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Blake Snell, Rays agree to five-year, $50 million extension

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Another day, another extension given to a pre-arbitration star.

Jeff Passan of ESPN reports that the Tampa Bay Rays and Blake Snell have agreed to a five-year, $50 million contract extension. The deal runs through Snell’s age-30 season and does not include any options. It covers this season, all three of his arbitration seasons and the first year in which he would have, potentially, been a free agent.

Snell, the reigning Cy Young Award winner in the American League, recently had his contract renewed for $573,700, which is barely above the league minimum. He did not take too kindly to that at the time. He will, obviously, will be paid much more now. At the same time, a pitcher of Snell’s caliber would be worth far, far more than $10 million a year for his age 26-30 seasons either on the open market or even by going through arbitration and then hitting the open market, assuming he remained healthy. He can only be had for that discounted amount thanks to the complete lack of leverage on his side. It’s a tradeoff, obviously — money know for the chance of money later, with some risk thrown into the equation — but it’s a tradeoff born of the relative power between the player and the club.

Such has also been the case with multiple other pre-arbitration players this offseason, with Eloy Jimenez and Alex Bregman most prominent among them. As we’ve noted several times lately, until a player gets to arbitration, he has no leverage. Through arbitration, he has limited leverage. The pre-arb and arb period lasts for 6-7 years. Teams, meanwhile, have placed greater and greater emphasis on building their teams around players in that window, thereby maximizing their leverage.

Which is why, however nice a payday $50 million is, Snell will make considerably less money than he could have if he had not taken the deal. His choice to be sure, but one strongly influenced by a Collective Bargaining Agreement which favors the clubs and their current patterns of player usage.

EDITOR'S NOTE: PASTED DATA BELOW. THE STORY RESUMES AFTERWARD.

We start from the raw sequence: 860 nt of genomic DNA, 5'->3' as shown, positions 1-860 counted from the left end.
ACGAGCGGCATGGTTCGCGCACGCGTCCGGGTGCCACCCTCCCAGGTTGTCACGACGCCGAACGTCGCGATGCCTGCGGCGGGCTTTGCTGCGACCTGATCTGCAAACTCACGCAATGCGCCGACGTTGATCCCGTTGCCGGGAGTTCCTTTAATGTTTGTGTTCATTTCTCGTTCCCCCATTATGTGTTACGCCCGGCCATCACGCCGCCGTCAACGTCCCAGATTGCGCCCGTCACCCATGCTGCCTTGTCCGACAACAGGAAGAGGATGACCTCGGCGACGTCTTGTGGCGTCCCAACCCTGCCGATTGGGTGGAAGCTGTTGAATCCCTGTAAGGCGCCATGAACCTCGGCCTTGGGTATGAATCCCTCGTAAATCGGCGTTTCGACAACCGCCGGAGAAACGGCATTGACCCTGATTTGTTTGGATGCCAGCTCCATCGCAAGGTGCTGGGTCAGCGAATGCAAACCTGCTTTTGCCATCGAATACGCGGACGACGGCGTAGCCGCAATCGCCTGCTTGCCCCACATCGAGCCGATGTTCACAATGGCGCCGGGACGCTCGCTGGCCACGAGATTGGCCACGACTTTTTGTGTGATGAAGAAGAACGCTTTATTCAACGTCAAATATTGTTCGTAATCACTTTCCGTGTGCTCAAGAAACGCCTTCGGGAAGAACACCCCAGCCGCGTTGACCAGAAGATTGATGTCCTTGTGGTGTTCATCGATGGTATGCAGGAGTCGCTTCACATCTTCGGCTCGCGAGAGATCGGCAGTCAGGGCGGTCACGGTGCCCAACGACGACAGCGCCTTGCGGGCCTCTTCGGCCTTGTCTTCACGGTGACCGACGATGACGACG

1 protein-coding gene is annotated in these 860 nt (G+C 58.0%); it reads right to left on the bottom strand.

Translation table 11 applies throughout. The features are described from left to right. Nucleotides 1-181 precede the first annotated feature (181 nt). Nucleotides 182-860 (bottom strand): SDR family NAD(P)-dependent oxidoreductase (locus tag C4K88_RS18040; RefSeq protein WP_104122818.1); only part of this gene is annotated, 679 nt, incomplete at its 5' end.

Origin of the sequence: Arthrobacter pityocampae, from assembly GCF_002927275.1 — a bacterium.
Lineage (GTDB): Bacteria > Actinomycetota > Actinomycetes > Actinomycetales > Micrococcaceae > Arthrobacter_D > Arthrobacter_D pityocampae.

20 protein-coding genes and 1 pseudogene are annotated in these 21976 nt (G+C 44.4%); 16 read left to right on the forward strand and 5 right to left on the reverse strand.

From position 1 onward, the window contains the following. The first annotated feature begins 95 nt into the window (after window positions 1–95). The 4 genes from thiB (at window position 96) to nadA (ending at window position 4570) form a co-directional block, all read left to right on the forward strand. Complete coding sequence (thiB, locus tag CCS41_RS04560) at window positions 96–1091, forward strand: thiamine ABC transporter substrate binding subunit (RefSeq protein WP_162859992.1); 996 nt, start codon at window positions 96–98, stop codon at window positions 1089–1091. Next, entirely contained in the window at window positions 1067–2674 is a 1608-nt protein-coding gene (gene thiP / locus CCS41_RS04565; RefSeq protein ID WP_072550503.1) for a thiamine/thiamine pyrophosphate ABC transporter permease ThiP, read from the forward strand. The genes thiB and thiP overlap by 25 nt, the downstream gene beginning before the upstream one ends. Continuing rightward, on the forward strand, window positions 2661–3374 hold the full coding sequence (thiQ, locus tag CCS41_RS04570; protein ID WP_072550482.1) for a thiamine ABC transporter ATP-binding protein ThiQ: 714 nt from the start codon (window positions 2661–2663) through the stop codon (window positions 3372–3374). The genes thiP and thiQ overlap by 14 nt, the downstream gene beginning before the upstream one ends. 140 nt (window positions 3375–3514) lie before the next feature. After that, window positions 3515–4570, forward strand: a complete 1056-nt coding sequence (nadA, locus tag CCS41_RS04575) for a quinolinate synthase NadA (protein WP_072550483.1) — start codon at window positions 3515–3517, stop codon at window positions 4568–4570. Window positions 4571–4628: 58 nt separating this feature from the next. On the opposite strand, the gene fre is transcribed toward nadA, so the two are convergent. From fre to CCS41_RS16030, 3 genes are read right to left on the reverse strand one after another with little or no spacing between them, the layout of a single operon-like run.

Buster Posey has opted out of the season

Buster Posey has opted out
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Buster Posey has opted out of the 2020 MLB season. The San Francisco Giants have issued a statement saying that they “fully support Buster’s decision. Buster is an integral part of our team and will be sorely missed, but we look forward to having him back in 2021.”

Posey and his wife are adopting identical twin girls who were born prematurely and who are currently in the NICU and will be for some time. They are stable, but obviously theirs is not a situation that would be amenable to the demands of a baseball season as it’s currently structured.

Poset had missed all of the Giants’ workouts so far, Recently he said, “I think there’s still some reservation on my end as well. I think I want to see kind of how things progress here over the next couple of weeks. I think it would be a little bit maybe naive or silly not to gauge what’s going on around you, not only around you here but paying attention to what’s happening in the country and different parts of the country.” He said that he talked about playing with his wife quite a great deal but, really, this seems like a no-brainer decision on his part.

In opting out Posey is foregoing the 60-game proration of his $21.4 million salary. He is under contract for one more year at $21.4 million as well. The Giants can pick up his 2022 club option for $22 million or buy him out for $3 million.

A veteran of 11 seasons, Posey has earned about $124 million to date. Which seems to be the common denominator with players who have opted out thus far. With the exception of Joe Ross and Héctor Noesí, the players to have opted out thus far have earned well above $10 million during their careers. Players that aren’t considered “high risk” and elect not to play do not get paid and do not receive service time.